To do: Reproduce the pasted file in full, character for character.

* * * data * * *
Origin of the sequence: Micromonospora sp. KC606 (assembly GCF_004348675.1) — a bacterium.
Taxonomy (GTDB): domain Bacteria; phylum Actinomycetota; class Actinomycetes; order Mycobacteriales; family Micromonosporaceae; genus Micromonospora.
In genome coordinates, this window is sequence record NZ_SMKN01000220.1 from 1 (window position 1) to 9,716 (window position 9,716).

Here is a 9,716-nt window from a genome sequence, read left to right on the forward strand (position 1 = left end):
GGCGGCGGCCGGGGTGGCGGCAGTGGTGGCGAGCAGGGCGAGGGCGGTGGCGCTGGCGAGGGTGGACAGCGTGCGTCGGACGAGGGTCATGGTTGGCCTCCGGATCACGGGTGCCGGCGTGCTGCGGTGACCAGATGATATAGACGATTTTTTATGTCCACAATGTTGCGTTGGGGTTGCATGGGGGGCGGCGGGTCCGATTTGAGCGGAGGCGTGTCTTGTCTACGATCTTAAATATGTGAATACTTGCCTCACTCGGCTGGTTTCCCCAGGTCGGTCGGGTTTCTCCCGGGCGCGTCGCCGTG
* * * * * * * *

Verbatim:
Origin of the sequence: Micromonospora sp. KC606 (assembly GCF_004348675.1) — a bacterium.
Taxonomy (GTDB): domain Bacteria; phylum Actinomycetota; class Actinomycetes; order Mycobacteriales; family Micromonosporaceae; genus Micromonospora.
In genome coordinates, this window is sequence record NZ_SMKN01000220.1 from 1 (window position 1) to 9,716 (window position 9,716).

Here is a 9,716-nt window from a genome sequence, read left to right on the forward strand (position 1 = left end):
GGCGGCGGCCGGGGTGGCGGCAGTGGTGGCGAGCAGGGCGAGGGCGGTGGCGCTGGCGAGGGTGGACAGCGTGCGTCGGACGAGGGTCATGGTTGGCCTCCGGATCACGGGTGCCGGCGTGCTGCGGTGACCAGATGATATAGACGATTTTTTATGTCCACAATGTTGCGTTGGGGTTGCATGGGGGGCGGCGGGTCCGATTTGAGCGGAGGCGTGTCTTGTCTACGATCTTAAATATGTGAATACTTGCCTCACTCGGCTGGTTTCCCCAGGTCGGTCGGGTTTCTCCCGGGCGCGTCGCCGTG